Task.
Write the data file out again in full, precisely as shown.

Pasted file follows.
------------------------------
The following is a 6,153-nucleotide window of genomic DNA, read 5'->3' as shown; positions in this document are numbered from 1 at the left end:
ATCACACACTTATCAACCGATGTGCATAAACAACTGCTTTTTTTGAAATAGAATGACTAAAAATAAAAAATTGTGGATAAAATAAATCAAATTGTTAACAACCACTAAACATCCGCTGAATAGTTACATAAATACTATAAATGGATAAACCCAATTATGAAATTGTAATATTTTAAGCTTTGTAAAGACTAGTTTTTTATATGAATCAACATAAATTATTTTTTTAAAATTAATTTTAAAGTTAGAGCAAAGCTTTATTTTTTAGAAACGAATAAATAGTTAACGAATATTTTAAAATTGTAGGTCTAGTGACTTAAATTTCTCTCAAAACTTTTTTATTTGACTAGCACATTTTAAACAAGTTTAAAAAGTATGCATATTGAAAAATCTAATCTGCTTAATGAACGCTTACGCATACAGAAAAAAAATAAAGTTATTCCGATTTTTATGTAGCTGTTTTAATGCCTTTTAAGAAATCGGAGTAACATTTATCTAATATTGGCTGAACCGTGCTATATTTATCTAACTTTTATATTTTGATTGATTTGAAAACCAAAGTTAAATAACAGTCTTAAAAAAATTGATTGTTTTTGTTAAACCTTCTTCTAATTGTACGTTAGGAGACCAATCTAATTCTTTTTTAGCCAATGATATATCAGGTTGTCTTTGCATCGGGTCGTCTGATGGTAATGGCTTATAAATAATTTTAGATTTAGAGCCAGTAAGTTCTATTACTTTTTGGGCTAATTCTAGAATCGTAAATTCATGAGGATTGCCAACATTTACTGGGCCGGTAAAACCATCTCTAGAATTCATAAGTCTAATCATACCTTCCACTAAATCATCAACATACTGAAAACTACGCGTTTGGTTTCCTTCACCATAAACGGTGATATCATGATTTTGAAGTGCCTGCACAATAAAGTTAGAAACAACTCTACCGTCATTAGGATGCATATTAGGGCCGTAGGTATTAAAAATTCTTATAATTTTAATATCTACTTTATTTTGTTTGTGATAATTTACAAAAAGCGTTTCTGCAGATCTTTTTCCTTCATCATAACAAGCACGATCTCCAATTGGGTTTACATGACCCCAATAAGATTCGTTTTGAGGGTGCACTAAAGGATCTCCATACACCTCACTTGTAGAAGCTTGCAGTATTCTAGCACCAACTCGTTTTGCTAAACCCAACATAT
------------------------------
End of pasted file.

The following is a 6,153-nucleotide window of genomic DNA, read 5'->3' as shown; positions in this document are numbered from 1 at the left end:
ATCACACACTTATCAACCGATGTGCATAAACAACTGCTTTTTTTGAAATAGAATGACTAAAAATAAAAAATTGTGGATAAAATAAATCAAATTGTTAACAACCACTAAACATCCGCTGAATAGTTACATAAATACTATAAATGGATAAACCCAATTATGAAATTGTAATATTTTAAGCTTTGTAAAGACTAGTTTTTTATATGAATCAACATAAATTATTTTTTTAAAATTAATTTTAAAGTTAGAGCAAAGCTTTATTTTTTAGAAACGAATAAATAGTTAACGAATATTTTAAAATTGTAGGTCTAGTGACTTAAATTTCTCTCAAAACTTTTTTATTTGACTAGCACATTTTAAACAAGTTTAAAAAGTATGCATATTGAAAAATCTAATCTGCTTAATGAACGCTTACGCATACAGAAAAAAAATAAAGTTATTCCGATTTTTATGTAGCTGTTTTAATGCCTTTTAAGAAATCGGAGTAACATTTATCTAATATTGGCTGAACCGTGCTATATTTATCTAACTTTTATATTTTGATTGATTTGAAAACCAAAGTTAAATAACAGTCTTAAAAAAATTGATTGTTTTTGTTAAACCTTCTTCTAATTGTACGTTAGGAGACCAATCTAATTCTTTTTTAGCCAATGATATATCAGGTTGTCTTTGCATCGGGTCGTCTGATGGTAATGGCTTATAAATAATTTTAGATTTAGAGCCAGTAAGTTCTATTACTTTTTGGGCTAATTCTAGAATCGTAAATTCATGAGGATTGCCAACATTTACTGGGCCGGTAAAACCATCTCTAGAATTCATAAGTCTAATCATACCTTCCACTAAATCATCAACATACTGAAAACTACGCGTTTGGTTTCCTTCACCATAAACGGTGATATCATGATTTTGAAGTGCCTGCACAATAAAGTTAGAAACAACTCTACCGTCATTAGGATGCATATTAGGGCCGTAGGTATTAAAAATTCTTATAATTTTAATATCTACTTTATTTTGTTTGTGATAATTTACAAAAAGCGTTTCTGCAGATCTTTTTCCTTCATCATAACAAGCACGATCTCCAATTGGGTTTACATGACCCCAATAAGATTCGTTTTGAGGGTGCACTAAAGGATCTCCATACACCTCACTTGTAGAAGCTTGCAGTATTCTAGCACCAACTCGTTTTGCTAAACCCAACATAT